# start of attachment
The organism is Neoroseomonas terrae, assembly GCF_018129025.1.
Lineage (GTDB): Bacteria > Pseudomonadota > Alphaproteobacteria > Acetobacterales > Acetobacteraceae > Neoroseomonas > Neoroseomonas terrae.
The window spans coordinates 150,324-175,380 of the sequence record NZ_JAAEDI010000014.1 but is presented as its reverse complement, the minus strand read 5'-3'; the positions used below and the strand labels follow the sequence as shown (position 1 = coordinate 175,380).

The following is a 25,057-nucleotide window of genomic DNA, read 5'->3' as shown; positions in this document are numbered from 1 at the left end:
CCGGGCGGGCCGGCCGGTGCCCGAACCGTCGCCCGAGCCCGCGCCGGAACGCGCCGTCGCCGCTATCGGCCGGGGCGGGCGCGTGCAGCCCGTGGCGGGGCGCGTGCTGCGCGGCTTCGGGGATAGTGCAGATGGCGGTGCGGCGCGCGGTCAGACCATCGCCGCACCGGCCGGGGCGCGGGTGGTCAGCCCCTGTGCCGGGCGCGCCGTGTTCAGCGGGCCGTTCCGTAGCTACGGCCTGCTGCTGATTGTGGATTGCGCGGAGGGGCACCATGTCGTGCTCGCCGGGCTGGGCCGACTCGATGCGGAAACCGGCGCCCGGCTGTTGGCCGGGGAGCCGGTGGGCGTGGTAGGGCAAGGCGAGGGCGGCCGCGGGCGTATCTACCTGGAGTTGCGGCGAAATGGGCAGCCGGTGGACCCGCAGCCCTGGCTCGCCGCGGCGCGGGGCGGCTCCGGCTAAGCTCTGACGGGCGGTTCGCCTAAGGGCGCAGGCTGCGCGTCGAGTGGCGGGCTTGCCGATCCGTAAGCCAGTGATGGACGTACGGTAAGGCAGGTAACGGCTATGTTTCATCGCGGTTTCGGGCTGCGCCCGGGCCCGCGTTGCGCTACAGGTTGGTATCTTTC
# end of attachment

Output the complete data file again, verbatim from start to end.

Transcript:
The organism is Neoroseomonas terrae, assembly GCF_018129025.1.
Lineage (GTDB): Bacteria > Pseudomonadota > Alphaproteobacteria > Acetobacterales > Acetobacteraceae > Neoroseomonas > Neoroseomonas terrae.
The window spans coordinates 150,324-175,380 of the sequence record NZ_JAAEDI010000014.1 but is presented as its reverse complement, the minus strand read 5'-3'; the positions used below and the strand labels follow the sequence as shown (position 1 = coordinate 175,380).

The following is a 25,057-nucleotide window of genomic DNA, read 5'->3' as shown; positions in this document are numbered from 1 at the left end:
CCGGGCGGGCCGGCCGGTGCCCGAACCGTCGCCCGAGCCCGCGCCGGAACGCGCCGTCGCCGCTATCGGCCGGGGCGGGCGCGTGCAGCCCGTGGCGGGGCGCGTGCTGCGCGGCTTCGGGGATAGTGCAGATGGCGGTGCGGCGCGCGGTCAGACCATCGCCGCACCGGCCGGGGCGCGGGTGGTCAGCCCCTGTGCCGGGCGCGCCGTGTTCAGCGGGCCGTTCCGTAGCTACGGCCTGCTGCTGATTGTGGATTGCGCGGAGGGGCACCATGTCGTGCTCGCCGGGCTGGGCCGACTCGATGCGGAAACCGGCGCCCGGCTGTTGGCCGGGGAGCCGGTGGGCGTGGTAGGGCAAGGCGAGGGCGGCCGCGGGCGTATCTACCTGGAGTTGCGGCGAAATGGGCAGCCGGTGGACCCGCAGCCCTGGCTCGCCGCGGCGCGGGGCGGCTCCGGCTAAGCTCTGACGGGCGGTTCGCCTAAGGGCGCAGGCTGCGCGTCGAGTGGCGGGCTTGCCGATCCGTAAGCCAGTGATGGACGTACGGTAAGGCAGGTAACGGCTATGTTTCATCGCGGTTTCGGGCTGCGCCCGGGCCCGCGTTGCGCTACAGGTTGGTATCTTTC